on 11 May 2014
Jerome Ferrari is fairly unknown in Britain, despite having won the Prix Goncourt for his previous novel, 'The Sermon on the Fall of Rome'. This wonderful, perfectly translated novel deserves to change that. Despite its brevity (158 pages), 'Where I Left my Soul' tackles huge themes with subtlety, compassion and deep intelligence. How can a good person stay true to his morals in a bloody war? Which deserves more loyalty; universal principles of justice, or the men of flesh and blood who fight on your side? Does the hatred involved in war inevitably corrupt everyone involved? Is torture ever justified?
I read voraciously, but this is certainly in my top ten novels of all time. The contrast between the cynical, corrupted Andreani, with his skewed moral compass and burning hatred, and the idealistic, naive and divided Degorce is compelling. The disjunction is emphasized by the differing writing styles; Andreani's highly charged sense of personal grievance contrasts with Degorce's more impersonal journey into the heart of darkness.
This is certainly a dark book, focusing on the worm in man's soul which can shatter their integrity and destroy their life. It refuses to preach or judge, and has the confidence to allow the reader to make up their own mind about the characters. Although many of the events of the book are hideously cruel, the motivations of the twin protagaists are clearly and beautifully delineated.
Finally, a note on the translation. I have read a huge number of translated authors, and this is the most impressive I have ever come across. Geoffrey Strachan surpasses even Edith Grossman or Margaret Jull Costa (and that is some compliment). 'Where I Left my Soul' seems more elegantly and subtly written than most novels originally in English. Not only this, but the characters retain a French flavour to their speech.
This is one of those books that, if you stumble across it, you think how lucky you have been and begin to wonder how many other novels are out there like this, waiting to be discovered. This kind of book in the reason I read. If you love books then please, please buy this one. It might just light up your year.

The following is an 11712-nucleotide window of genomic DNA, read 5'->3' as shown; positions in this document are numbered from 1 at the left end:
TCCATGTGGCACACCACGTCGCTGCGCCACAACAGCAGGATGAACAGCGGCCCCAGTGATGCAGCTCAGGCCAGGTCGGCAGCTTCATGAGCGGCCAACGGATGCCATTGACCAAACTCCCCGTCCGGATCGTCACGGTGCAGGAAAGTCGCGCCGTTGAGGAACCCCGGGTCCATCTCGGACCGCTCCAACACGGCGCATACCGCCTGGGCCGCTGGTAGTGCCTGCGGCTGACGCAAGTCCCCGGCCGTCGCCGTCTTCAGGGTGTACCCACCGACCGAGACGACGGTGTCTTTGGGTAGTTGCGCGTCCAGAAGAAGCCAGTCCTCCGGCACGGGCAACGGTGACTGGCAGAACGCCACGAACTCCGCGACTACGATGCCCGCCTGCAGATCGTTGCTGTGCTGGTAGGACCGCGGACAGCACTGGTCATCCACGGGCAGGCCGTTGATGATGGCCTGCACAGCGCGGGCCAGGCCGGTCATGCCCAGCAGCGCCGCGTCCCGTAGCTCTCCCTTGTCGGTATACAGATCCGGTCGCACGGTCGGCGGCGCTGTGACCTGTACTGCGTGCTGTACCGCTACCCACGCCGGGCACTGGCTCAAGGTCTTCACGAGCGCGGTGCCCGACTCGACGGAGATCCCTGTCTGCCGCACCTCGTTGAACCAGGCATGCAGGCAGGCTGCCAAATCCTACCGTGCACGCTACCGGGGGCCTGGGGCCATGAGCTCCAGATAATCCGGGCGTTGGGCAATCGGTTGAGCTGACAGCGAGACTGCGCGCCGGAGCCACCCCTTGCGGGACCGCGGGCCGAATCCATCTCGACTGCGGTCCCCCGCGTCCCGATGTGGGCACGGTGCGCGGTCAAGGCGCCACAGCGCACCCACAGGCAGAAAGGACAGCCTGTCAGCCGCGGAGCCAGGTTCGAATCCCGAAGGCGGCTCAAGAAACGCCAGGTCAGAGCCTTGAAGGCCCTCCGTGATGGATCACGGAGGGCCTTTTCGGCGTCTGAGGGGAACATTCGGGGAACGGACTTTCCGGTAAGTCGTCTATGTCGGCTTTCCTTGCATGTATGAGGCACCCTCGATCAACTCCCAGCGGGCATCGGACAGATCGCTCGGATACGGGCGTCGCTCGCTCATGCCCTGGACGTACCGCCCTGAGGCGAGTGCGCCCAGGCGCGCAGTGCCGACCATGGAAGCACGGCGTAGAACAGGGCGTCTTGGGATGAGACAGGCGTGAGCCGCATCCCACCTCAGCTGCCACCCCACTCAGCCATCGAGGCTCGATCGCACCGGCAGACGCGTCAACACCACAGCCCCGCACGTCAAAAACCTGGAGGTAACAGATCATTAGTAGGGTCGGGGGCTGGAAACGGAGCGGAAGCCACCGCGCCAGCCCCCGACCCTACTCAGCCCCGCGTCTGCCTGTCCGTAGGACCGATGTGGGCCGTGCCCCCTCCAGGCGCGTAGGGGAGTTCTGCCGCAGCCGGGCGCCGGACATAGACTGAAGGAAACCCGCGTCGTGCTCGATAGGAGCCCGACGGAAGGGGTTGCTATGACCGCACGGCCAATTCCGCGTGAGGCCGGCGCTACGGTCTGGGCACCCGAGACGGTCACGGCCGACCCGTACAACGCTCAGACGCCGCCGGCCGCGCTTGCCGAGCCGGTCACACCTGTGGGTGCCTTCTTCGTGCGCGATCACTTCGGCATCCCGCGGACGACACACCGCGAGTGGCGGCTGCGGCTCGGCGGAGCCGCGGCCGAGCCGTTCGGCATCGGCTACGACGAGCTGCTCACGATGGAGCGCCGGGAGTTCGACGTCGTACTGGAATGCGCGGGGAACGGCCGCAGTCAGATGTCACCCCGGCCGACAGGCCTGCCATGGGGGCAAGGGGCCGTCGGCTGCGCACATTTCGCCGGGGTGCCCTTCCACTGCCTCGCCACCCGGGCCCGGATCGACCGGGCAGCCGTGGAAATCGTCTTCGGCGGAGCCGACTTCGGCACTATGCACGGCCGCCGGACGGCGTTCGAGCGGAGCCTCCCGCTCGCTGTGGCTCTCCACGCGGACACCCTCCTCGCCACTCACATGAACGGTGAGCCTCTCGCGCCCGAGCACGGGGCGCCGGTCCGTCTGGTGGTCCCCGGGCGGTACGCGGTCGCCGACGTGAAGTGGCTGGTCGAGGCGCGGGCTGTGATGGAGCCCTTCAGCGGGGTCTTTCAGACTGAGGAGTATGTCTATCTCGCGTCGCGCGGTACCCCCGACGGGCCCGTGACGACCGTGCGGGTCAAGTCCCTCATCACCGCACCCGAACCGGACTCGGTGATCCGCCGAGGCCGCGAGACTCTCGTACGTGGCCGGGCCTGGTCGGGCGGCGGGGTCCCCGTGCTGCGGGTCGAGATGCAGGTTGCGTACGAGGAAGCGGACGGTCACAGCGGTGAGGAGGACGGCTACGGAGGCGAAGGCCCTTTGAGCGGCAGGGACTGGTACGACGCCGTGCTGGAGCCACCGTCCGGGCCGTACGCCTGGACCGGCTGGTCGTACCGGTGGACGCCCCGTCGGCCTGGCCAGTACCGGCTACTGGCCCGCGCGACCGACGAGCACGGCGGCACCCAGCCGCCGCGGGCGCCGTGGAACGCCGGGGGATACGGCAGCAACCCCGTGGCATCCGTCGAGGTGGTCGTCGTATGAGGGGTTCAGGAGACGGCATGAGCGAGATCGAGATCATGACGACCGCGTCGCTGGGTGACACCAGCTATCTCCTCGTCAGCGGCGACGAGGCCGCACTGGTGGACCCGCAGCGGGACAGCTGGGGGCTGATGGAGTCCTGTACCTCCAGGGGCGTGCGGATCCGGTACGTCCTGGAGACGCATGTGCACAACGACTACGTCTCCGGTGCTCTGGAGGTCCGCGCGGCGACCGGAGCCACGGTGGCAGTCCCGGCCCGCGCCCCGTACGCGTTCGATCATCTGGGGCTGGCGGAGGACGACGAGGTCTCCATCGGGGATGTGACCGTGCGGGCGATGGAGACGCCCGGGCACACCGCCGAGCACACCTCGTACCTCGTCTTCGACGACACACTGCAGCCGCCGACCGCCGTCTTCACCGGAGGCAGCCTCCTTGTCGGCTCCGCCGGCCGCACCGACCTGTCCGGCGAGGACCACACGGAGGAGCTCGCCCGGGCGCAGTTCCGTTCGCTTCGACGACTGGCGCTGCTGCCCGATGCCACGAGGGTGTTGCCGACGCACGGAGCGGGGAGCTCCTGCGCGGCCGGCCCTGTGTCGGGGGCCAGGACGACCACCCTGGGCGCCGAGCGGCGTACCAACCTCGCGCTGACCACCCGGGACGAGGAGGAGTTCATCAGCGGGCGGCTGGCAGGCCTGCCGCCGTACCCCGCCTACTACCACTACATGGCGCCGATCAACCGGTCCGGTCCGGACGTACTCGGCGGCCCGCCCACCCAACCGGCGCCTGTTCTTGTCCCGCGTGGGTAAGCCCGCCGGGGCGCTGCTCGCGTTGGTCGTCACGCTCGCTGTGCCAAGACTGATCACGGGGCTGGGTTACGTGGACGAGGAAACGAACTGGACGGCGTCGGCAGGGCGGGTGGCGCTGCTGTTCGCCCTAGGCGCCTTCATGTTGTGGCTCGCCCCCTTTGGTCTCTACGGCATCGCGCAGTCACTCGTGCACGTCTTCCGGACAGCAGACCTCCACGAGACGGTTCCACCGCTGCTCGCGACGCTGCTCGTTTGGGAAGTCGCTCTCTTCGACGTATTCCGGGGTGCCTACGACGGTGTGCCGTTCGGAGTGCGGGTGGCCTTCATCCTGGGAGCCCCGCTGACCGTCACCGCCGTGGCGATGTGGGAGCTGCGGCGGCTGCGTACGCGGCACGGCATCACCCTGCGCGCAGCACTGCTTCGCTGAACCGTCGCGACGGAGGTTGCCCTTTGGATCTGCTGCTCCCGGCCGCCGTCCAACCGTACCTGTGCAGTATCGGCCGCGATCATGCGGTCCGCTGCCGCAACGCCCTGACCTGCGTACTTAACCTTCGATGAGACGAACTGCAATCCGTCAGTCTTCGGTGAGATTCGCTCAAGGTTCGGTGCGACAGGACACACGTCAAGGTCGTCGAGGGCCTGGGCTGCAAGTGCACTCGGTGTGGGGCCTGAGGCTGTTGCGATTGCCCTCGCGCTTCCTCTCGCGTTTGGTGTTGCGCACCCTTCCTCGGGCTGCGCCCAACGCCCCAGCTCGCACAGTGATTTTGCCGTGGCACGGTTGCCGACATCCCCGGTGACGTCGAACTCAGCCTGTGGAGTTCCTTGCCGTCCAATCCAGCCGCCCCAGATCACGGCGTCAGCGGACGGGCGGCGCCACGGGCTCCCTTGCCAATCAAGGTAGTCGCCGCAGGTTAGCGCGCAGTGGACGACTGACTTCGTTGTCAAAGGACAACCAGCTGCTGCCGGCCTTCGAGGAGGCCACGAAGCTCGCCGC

on 13 March 2015
Jerome Ferrari – Where I left my soul
Not an easy book to read, both in terms of the content (painful and brutal at times) and style with first 16 pages pages without a break and much stream of consciousness writing. But it is also replete with poetic language and questioning of what it is to be human. Is goodness possible within a terrible brutal war – Algerian war of independence? 1957. How do you stay true to yourself?
Capitaine Degorce, naïve and driven, was interned at Buchenwald, captured by the Vietnamese, and is finally in Algiers as an interrogator. Tahar is captive commander of the unit Degorce is eliminating. Lieutenant Andreani, cynical and cruel is determined to see Tahar hanged. Unhinged, Degorce permits cruelty to replace the decency he so values. The torturer and the tortured are bound together. We see into their souls.
I would love to quote the last lines but it would give too much away.
A moving side account of his marriage to an older woman – she calls him ‘my child’.
A wonderful translation.
on 31 December 2014
The Algerian revolt against French rule (from 1954 until independence in 1962) has inspired a multitude of creative works attempting to come to terms with, expose, or simply explore the war’s impact on history, nations, and individuals, including Gillo Pontecorvo’s cinematic masterpiece “The Battle of Algiers.” The war was the occasion for so many tests of loyalty, identity, and character, and for so many searing and nearly unspeakable acts of brutality by all sides, that it will likely be a long time before it is exhausted as a troubling source of inspiration, a wound that may have scarred but has not healed, and which therefore cannot be forgotten. And this does not apply only to those who lived through it. Jérôme Ferrari was born six years after Algerian independence, but in the intensely personal relationship between captor and captive he has found inspiration for a deep and introspective novel that attempts to lay bare the heavy toll that the war levied on individuals, as well as on ideas of justice, beauty, and patriotism.